We are all familiar with global warming deniers, many associated with various conservative think-tanks, that have no truck with science. Now Osborne introduces us to another set of folks who are mathematically instead of scientifically challenged: "Deficits don't matter because our great nation will always find some dumb sumbi***es to lend to us" and all that jazz. Fortunately, current UK leadership has had enough of American-style jihads on fiscal sanity:
George Osborne today insisted making Britain “a more equal and fair” country was at the heart of his economic policy. The Chancellor used speech to the City to insist that spending cuts would not destroy growth nor make Britain less fair. He also attacked “deficit deniers” in the Opposition parties for being willing to pass on huge debts to the nation's children.Thankfully, the rest of the world seems to be keener on following the UK's lead, not that of the American heartland of deficit deniers. Let's just see where the latter end up; I can hardly wait.
Speaking before his speech, he said: “I want, fundamentally, a child born at the end of this period of government to have better life chances than a child born at the beginning of this government if they are born in disadvantaged circumstances.” The Chancellor added: “I also want to make sure that child is not burdened with debts that this generation were not prepared to pay off.”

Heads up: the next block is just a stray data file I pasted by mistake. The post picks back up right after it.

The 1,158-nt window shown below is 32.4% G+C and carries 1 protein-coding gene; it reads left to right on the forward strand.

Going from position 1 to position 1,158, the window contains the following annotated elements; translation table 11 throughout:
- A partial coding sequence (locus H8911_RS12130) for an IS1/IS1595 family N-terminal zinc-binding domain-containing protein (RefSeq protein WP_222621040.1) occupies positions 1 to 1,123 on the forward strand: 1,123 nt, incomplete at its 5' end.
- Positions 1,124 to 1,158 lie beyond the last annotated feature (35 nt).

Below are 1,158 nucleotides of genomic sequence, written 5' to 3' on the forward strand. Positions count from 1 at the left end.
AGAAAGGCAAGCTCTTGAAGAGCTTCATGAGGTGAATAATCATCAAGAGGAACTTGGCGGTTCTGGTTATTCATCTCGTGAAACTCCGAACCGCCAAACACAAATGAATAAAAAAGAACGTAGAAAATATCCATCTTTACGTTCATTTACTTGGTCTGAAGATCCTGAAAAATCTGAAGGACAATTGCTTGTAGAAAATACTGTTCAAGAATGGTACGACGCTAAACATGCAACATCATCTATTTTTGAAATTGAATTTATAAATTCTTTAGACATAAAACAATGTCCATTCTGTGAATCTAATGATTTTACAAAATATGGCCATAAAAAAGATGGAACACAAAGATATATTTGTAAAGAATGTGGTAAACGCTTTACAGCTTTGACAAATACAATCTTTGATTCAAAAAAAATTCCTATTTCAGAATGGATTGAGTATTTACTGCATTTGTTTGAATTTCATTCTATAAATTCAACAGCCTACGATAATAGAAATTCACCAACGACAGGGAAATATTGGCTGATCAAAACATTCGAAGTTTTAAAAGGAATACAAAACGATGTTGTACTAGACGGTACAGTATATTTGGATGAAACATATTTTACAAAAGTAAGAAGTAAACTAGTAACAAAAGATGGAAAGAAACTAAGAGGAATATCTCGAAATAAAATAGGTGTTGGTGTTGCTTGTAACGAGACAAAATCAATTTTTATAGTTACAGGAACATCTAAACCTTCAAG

He said ring-fencing the NHS and overseas aid budgets showed the Coalition was committed to fairness, although it meant bigger cutbacks elsewhere. Mr Osborne argued in his speech that public spending is being shifted to areas that will boost Britain's long-term success...“We are shaping the economy of the future by promoting a pro-growth agenda,” he said at Bloomberg's offices. “It is not about how much the government spends but about what the government actually does with the money...”
He said there were grounds for "cautious optimism" over the country's prospects, but warned that the situation could deteriorate quickly if the Government went into "denial" over the scale of the deficit. "Employment is growing at the fastest pace for over a decade, confounding predictions that the economy cannot generate private sector jobs. Manufacturing is picking up and exports are recovering thanks to increasing global demand," he said.
"As the Bank of England confirmed last week, this is consistent with the kind of gradual recovery forecast by the Office for Budget Responsibility at the time of the Budget. The much-needed rebalancing of our indebted economy - away from government and towards the private sector, away from consumption and towards business demand, away from imports and towards exports - is beginning."